Global Manufacturing Update
By Chad Moutray, Chief Economist, National Association of Manufacturers
Manufacturers are facing some significant headwinds from sluggish growth abroad and from a U.S. dollar that has strengthened sharply over the past few months. According to the Federal Reserve Board, the trade-weighted U.S. dollar index against major currencies has risen from 75.6968 on July 1 to 91.5660 on March 6, a 21% increase. Along those lines, the euro has fallen to its lowest levels since January 2003. It peaked in 2014 on May 6 at $1.3924 for each euro. On March 12, it closed at $1.0640 to the euro, with some expectations that it will move to parity soon. It last reached parity in November 2002. Overall, these developments could hurt the ability of manufacturers in the United States to grow exports. (Some recent comments from me in the media on this topic can be found in the Financial Times, The New York Times, and The Washington Post.)
Reduced crude oil prices have posed another challenge. Beyond the negative impacts seen throughout the energy sector and its supply chain in the United States, lower petroleum prices have also hampered growth in Canada, our largest trading partner. The Royal Bank of Canada (RBC) Canadian Manufacturing PMI dropped from 51.0 to 48.7, its first contraction since March 2013. Canada was one of two countries among our top 10 markets for U.S.-manufactured goods—the other being Brazil—that had negative sentiment in February. Each slipped below the threshold level of 50 in their PMI values for the month, with China and Hong Kong shifting into the growth column this time. In contrast to these nations, Mexico and the United Kingdom had the fasted paces of expansion in their manufacturing sectors among our top 10 trading markets last month.
Despite some challenges, the global economy continues to expand modestly. The J.P. Morgan Global Manufacturing PMI edged marginally higher, up from 51.7 in January to 52.0 in February. This marks the fastest pace in four months. This measure not only reflects improvements in the U.S. economy, but also some incremental progress in China, Europe, and the emerging markets. Each had slightly better data on new orders and output. Yet, weaknesses persist. Eurozone real GDP grew 0.3% in the fourth quarter, or 1.3% on a year-over-year basis. In addition, industrial production in the Eurozone declined 0.1% in January. Many observers continue to worry about deflation, with the latest annual inflation data showing a decline of 0.3% in February, exacerbating those concerns. Moreover, the unemployment rate remains elevated at 11.2%. It is for that reason that the European Central Bank will spend 1 trillion euros over the next 18 months to help stimulate the European economy as part of its quantitative easing program.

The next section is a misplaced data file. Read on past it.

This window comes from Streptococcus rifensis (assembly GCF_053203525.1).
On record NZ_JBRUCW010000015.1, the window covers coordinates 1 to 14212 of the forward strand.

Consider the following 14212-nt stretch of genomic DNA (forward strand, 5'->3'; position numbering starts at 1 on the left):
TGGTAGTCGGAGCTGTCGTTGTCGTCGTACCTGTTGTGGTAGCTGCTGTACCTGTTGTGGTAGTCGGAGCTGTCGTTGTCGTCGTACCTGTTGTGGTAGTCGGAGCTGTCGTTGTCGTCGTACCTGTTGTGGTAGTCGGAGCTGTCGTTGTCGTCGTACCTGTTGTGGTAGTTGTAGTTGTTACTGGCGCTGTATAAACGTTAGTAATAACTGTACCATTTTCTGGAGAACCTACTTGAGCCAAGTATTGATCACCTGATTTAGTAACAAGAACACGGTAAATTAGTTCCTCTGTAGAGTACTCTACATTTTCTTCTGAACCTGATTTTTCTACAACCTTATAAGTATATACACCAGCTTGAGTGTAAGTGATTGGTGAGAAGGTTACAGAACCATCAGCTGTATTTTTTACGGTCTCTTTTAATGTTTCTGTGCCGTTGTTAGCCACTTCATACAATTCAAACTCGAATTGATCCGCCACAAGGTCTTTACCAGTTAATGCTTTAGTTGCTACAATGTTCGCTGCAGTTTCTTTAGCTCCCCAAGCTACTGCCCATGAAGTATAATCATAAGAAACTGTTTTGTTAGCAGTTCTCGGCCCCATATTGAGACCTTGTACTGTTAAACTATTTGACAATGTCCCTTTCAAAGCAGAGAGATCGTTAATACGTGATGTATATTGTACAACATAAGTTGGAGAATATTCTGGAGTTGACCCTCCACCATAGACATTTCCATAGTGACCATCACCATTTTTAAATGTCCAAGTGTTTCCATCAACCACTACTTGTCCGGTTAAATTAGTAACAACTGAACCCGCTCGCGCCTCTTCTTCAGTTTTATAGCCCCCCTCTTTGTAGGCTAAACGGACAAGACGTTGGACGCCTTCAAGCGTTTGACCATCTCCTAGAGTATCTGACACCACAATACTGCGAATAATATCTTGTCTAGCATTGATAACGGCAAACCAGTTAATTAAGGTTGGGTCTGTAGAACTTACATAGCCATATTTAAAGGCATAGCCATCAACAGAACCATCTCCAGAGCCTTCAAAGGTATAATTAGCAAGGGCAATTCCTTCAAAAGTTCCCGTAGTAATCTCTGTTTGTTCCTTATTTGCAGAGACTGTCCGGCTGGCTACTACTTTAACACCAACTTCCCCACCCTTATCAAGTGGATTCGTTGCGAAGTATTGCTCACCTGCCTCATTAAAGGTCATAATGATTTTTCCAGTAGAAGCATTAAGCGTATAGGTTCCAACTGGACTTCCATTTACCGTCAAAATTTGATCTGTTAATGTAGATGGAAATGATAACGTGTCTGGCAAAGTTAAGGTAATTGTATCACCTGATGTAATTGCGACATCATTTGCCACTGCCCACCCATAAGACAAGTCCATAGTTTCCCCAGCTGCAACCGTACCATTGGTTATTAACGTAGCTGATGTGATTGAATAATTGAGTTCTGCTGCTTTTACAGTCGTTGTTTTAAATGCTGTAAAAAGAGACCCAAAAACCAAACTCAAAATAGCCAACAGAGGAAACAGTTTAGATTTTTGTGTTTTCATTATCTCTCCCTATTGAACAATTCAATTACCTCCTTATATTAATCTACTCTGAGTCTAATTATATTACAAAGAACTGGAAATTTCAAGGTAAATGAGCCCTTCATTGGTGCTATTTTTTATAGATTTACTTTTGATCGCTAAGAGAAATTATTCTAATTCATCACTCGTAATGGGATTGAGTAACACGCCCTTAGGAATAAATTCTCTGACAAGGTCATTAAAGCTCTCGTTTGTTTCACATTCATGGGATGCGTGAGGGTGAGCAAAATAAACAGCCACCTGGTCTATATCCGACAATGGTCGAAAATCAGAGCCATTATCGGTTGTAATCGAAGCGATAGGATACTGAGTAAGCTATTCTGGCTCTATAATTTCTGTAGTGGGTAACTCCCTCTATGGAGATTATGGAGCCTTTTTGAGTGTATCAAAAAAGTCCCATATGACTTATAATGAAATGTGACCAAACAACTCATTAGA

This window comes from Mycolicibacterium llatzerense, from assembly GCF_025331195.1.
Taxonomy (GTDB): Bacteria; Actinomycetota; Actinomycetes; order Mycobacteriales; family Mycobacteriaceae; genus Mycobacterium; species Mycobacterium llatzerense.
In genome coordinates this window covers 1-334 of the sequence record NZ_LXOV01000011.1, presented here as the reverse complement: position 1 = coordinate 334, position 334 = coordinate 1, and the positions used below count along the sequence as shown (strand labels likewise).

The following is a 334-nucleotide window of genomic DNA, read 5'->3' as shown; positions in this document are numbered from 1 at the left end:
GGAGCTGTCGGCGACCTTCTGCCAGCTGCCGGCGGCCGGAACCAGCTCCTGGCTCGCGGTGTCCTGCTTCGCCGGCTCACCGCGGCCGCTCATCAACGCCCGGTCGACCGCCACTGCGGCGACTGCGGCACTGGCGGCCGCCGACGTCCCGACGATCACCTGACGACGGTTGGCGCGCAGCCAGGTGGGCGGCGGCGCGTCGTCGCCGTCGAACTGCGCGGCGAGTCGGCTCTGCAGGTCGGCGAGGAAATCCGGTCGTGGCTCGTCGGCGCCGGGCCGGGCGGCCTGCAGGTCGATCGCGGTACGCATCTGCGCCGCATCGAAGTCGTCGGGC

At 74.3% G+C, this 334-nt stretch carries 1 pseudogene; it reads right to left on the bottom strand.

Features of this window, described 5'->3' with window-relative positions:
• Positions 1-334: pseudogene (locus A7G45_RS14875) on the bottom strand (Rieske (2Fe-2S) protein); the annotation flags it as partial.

Meanwhile, manufacturing activity in China bounced back from two straight months of decline, but its economy continues to decelerate. After growing 7.3% year-over-year in the fourth quarter, China has reduced its target real GDP growth rate for 2015 to 7%. Along those lines, a number of recent indicators have reflected slower paces of growth. This included industrial production, fixed asset investments, and retail sales. Investments from manufacturers have fallen from 13.5% year-over-year in December to 10.6% in January/February. It is worth noting that each of these growth rates is strong relative to other nations, but the challenge is that growth remains much less than what we have become accustomed to for China.
Action of trade legislation, particularly Trade Promotion Authority (TPA), is now expected in the April-May timeframe, as efforts to negotiate a bipartisan, bicameral TPA bill continue. New legislation reauthorizing the Export-Import (Ex-Im) Bank has been introduced in the House, while work on crafting a bipartisan Senate bill continues. Other manufacturing legislative priorities are also stacking up. Trans-Pacific Partnership (TPP) talks are ongoing in Hawaii this week, and the next round of the U.S.-EU talks move forward in mid-April. Efforts to negotiate sectoral tariff-cutting talks and broader multilateral talks are ongoing at the World Trade Organization (WTO). Product-specific export control reform also continues.
Excerpt reprinted with permission. For the full report, visit www.nam.org.
The National Association of Manufacturers (NAM) represents small and large manufacturers in every industrial sector and in all 50 states. For more information, visit www.nam.org.